…. a fantastic review of the guitar legend Gary Moore…. thank you so much for taking the time to showcase his awesome talent !!..I keep thinking I saw him live during one of the 5 Frampton Comes Alive tours…. solo with a band… does “My Love is Alive” ring a bell…. I don’t think that was a Frampton song…. damn long term memory isn’t so long term I guess !! Thanks again Blues Blogger !! I know Gary had a string of hits on his own…. back into rock and blues history I go now !!
A great tribute Article to one of the best blues/rock guitarists of our generation.
I have been a been a fan too, ever since I heard, “Still got the Blues, ” I agree one of his best Albums.
A friend on SU, who is very keen on him, has sent me many shares from You tube, so those of you who don’t know him take a peak and you will be pleasantly surprised.
A great loss.
Great job BB I will share this with my readers and fans. Awesome! xxoo KIM
one of the best blues players left the stages, but not our minds … it was a shock for me to hear of his death … his music, the album Still got the blues, was my first introduction to blues – blues rock music, and I was immediately hooked … i can still remember the day i drank coffe in a bar and heard something .. asked the bartender “who is that” and stayed there untill the last song ended…. a couple of days later i looked for the album in a local music store… great, great music from a great man! thank you.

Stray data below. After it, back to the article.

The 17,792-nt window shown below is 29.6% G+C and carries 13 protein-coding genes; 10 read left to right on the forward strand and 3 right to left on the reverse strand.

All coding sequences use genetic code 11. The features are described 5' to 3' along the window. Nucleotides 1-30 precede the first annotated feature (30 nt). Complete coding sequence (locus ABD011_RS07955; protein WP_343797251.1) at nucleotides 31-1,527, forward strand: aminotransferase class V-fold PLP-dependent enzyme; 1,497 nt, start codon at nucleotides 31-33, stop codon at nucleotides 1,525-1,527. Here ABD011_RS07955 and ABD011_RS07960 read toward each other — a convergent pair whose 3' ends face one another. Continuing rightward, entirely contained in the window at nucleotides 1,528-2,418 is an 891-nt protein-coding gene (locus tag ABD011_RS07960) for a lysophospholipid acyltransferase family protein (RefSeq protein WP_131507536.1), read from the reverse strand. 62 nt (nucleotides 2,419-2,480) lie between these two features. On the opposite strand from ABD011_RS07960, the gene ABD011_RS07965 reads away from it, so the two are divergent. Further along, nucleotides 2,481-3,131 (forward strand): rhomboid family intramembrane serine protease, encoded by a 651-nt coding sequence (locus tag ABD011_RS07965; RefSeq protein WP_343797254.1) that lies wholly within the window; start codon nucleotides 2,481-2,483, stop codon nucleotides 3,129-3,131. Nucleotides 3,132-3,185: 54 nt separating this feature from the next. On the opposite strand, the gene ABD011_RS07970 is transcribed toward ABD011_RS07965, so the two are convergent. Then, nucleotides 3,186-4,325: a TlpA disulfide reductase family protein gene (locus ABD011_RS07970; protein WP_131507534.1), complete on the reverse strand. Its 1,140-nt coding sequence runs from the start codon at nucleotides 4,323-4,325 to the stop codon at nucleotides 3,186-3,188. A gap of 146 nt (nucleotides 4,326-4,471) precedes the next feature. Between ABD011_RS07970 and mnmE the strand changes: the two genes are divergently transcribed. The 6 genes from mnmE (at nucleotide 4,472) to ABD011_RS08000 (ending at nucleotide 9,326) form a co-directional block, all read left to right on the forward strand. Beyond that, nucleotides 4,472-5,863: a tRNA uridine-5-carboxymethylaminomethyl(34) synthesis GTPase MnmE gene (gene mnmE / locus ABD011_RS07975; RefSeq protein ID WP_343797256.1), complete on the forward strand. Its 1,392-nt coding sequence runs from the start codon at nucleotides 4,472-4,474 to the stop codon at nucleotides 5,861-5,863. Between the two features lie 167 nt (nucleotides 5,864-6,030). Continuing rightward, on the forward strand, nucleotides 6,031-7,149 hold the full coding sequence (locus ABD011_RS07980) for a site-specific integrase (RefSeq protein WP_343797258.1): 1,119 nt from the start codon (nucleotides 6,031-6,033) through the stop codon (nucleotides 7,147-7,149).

Thank you!!! Gary was one of my favorites also and I still listen to ” Blues for Greeny” on a regular bases.
PS. … my comment of seeing Gary Moore on the Frampton Comes Alive Tour; correction: That was Gary Wright I saw, a totally different person and definitely not the same type of music as Moore !! Sorry ’bout that; long term memory loss !!
One of the best blues/rock guitarists
I am a big fan , , “”Stiill got the blues “”was great !!
It has been a big loss
In my opinion, the world lost a unique legend. There may be faster guitarists out there, but I couldn’t think of any who even come close to Gary’s incredible blend of perfect technique and soul. My favourite songs are “Story of the Blues” and “No reason to cry”. Moore’s solos in these songs seem to be ethereal, not of this world. There’s just so much feeling in each note, an intensity I haven’t heard from any other guitar virtuoso. I saw Gary live four times and deeply regret not having made the trip to the Netherlands in 2010 to see him again, thinking that there would be other occasions to see and hear him live closer to my home. Sadly for me and the world, I was wrong.
Thanks for all the wonderful comments so far…
Here’s a clip from the upcoming documentary on Gary called “White Knuckles And Blue Moods.” This is something that’s been in the works for some time now. And is not an attempt to cash-in on his death… I’m looking forward to the documentary when it comes out towards the end of this year.
Lots of great memories in this.